(Original version posted in Grand Slam Magazine in 2006)
#1 Keep the sun behind you.
Modern Camera's measure the light for you automatically. Keeping the sun behind the photographer's back prevents the camera’s light meter from being fooled by direct sunlight and reduces lens flare. With the sun behind you, enough light reaches the subject to showcase a wide variety of color without washing out features such as skin tones or light colored fur. When the sun is behind your subject, they become a dark silhouette, when the sun is to one side, the shadows can be very stark on the far side of your subject.
#2 Shoot vertically oriented shots.
Many times rotating the camera 90 degrees allows you to get much closer to your subject while also capturing more of the background behind your subject. Since you are likely to be taking your trophy photos in some of the most picturesque spots on earth, why not frame the shot to include some of the scenery behind your subject? Look at the photos in the header graphic and note how the bold greens and blues make for vivid and dramatic images. Hint: All other factors being equal, vertically oriented photos sometimes edge out other contenders in selecting cover shots as it is easier to conform them to the magazine page.
#3 Dealing With Midday Light.
Midday sun is the worst possible setting for trophy photographs. If shooting your trophy midday, look for a place to get out of the direct sun such as the shadow of a mountain or under a stand of trees. If you must shoot in direct sun, believe it or not, one of the simplest solutions to fixing high-contrast scenes is to use the camera's flash. This may seem odd since the sun is high and bright however if you have ever seen a great trophy photo where the scene is well lit but the hunters face is too dark because of the shadow from his cap's bill, you understand perfectly. Using the flash can add just enough light to illuminate the shadowed area of your subject. Remember, most digital camera flashes only have a range of about 10 feet, so don’t stand too far away from the subject.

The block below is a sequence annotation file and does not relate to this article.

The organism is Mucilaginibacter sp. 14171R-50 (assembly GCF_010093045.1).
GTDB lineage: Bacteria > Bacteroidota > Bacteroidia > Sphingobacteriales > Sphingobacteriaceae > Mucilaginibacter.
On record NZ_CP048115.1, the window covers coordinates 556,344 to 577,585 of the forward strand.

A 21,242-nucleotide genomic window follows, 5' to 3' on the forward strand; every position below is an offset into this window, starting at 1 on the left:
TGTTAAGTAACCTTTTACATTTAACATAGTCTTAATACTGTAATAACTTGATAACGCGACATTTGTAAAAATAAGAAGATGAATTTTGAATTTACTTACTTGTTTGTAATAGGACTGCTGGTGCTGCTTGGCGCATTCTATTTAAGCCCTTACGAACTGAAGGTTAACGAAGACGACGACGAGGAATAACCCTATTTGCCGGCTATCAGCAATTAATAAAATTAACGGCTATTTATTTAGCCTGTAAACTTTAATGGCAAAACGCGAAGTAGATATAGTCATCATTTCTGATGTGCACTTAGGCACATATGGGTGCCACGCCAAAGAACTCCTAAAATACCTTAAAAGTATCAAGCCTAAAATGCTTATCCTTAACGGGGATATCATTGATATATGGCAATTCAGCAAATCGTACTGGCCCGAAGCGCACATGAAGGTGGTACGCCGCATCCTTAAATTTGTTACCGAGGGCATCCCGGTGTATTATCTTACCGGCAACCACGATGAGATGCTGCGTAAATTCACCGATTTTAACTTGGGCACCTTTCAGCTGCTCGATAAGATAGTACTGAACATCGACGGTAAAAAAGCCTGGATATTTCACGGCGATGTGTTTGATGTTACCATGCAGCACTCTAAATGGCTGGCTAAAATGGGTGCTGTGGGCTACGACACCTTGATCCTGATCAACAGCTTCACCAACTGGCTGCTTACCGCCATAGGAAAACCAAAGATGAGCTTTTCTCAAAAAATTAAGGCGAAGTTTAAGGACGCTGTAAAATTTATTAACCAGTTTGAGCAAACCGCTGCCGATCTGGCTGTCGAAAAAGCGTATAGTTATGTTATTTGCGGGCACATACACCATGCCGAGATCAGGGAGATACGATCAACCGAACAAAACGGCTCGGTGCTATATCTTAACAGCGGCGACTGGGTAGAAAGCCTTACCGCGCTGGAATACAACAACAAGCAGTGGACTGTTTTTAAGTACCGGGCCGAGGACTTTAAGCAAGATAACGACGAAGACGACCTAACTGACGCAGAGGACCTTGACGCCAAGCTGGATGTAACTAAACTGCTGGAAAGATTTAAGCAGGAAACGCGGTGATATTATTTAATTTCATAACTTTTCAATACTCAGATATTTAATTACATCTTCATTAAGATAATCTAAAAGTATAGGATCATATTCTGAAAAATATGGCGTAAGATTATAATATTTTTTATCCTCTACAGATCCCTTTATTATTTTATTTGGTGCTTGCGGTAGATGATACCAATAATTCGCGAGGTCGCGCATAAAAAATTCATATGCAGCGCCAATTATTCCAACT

#4 Practice Makes Perfect.
Before your next big hunt, take some extra time to practice. Aquaint yourself with your cameras various settings and features just like you do your other gear. Although the auto setting may pass for everyday situations, don't miss the "shot" of a lifetime after you've just made the "shot" of a lifetime because you are unprepared to take full advantage of your cameras features. Get a friend or your kids in the back yard with your dog at different times of the day and shoot, shoot, shoot. Try to do so in different types of cloud cover and weather conditions, experimenting with as many variables as possible.
#5 Go for variety!
Take MANY pictures from several distances and angles. Be methodical. Begin by getting several shots from very close where the hunter and trophy completely fill and even go outside the frame. Then step back several feet and get your subject with some mid-ground features such a nearby tree or boulder. Then back up even further to capture a panoramic view of the distant scenery with your your subject. remember to alternate between horizontal and vertically oriented shots. Hint: Low camera angles make your subject appear larger whereas a camera positioned above the subject tend to diminish it.
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